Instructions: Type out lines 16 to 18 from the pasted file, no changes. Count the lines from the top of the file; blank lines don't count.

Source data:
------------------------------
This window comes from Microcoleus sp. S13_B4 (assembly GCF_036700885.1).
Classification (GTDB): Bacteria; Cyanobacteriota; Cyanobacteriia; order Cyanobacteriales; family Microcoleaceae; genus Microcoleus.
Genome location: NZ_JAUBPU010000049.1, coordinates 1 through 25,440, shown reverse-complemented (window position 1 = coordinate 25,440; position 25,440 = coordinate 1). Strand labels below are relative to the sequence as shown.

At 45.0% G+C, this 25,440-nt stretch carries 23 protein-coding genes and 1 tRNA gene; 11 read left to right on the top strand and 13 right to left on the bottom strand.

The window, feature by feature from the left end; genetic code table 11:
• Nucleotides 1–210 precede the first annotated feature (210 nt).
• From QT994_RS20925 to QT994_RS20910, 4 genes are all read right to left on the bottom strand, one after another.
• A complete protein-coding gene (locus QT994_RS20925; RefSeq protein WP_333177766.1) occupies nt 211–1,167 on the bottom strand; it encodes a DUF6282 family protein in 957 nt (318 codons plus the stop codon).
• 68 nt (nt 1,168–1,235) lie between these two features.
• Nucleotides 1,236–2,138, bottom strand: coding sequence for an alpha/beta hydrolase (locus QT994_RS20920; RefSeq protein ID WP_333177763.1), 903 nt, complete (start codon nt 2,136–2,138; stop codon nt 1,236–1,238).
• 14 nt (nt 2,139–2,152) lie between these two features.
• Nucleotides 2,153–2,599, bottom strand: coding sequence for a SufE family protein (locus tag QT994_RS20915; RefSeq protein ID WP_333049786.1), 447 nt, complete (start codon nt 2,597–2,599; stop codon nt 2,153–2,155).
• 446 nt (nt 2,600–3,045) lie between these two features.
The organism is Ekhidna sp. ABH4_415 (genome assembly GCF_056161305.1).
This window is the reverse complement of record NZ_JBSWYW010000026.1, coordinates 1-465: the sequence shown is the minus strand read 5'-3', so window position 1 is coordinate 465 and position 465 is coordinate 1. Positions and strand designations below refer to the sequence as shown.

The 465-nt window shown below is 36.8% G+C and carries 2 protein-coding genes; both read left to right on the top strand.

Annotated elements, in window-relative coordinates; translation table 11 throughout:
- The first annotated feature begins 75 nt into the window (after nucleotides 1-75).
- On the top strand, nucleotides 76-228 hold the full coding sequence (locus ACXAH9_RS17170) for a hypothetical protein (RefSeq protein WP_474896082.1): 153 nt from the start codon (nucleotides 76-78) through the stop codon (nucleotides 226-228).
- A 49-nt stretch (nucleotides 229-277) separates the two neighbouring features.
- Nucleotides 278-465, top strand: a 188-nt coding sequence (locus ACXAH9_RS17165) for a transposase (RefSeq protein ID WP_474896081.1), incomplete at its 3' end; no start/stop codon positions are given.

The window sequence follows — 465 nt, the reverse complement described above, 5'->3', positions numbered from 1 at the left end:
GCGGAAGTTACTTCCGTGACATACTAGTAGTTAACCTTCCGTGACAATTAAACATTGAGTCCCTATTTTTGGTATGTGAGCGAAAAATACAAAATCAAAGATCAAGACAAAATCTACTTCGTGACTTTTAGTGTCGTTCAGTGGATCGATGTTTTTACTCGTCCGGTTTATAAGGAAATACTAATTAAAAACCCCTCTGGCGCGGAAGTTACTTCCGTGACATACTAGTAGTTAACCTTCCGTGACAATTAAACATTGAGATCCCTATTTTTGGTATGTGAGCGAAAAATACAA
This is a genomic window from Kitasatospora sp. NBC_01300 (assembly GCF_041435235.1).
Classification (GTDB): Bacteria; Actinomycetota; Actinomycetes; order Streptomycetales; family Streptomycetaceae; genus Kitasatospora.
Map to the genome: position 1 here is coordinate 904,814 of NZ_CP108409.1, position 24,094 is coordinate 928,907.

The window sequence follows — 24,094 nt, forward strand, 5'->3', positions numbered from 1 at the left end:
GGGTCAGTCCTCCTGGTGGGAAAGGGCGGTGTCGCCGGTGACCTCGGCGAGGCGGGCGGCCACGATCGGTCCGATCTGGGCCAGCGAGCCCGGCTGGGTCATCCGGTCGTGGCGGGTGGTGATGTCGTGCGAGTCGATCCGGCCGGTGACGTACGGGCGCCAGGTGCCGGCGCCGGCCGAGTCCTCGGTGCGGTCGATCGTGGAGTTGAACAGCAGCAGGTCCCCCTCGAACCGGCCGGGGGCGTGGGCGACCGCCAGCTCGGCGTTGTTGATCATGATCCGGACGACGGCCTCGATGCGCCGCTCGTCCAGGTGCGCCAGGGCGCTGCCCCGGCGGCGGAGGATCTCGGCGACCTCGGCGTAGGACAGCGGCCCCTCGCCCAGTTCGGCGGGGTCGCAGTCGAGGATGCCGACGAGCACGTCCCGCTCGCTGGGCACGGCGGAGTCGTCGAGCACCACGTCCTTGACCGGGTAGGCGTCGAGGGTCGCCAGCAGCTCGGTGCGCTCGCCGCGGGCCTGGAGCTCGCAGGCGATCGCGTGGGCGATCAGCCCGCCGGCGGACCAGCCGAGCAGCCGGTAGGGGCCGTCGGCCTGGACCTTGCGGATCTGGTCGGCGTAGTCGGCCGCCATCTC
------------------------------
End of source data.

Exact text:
The 465-nt window shown below is 36.8% G+C and carries 2 protein-coding genes; both read left to right on the top strand.

Annotated elements, in window-relative coordinates; translation table 11 throughout:
- The first annotated feature begins 75 nt into the window (after nucleotides 1-75).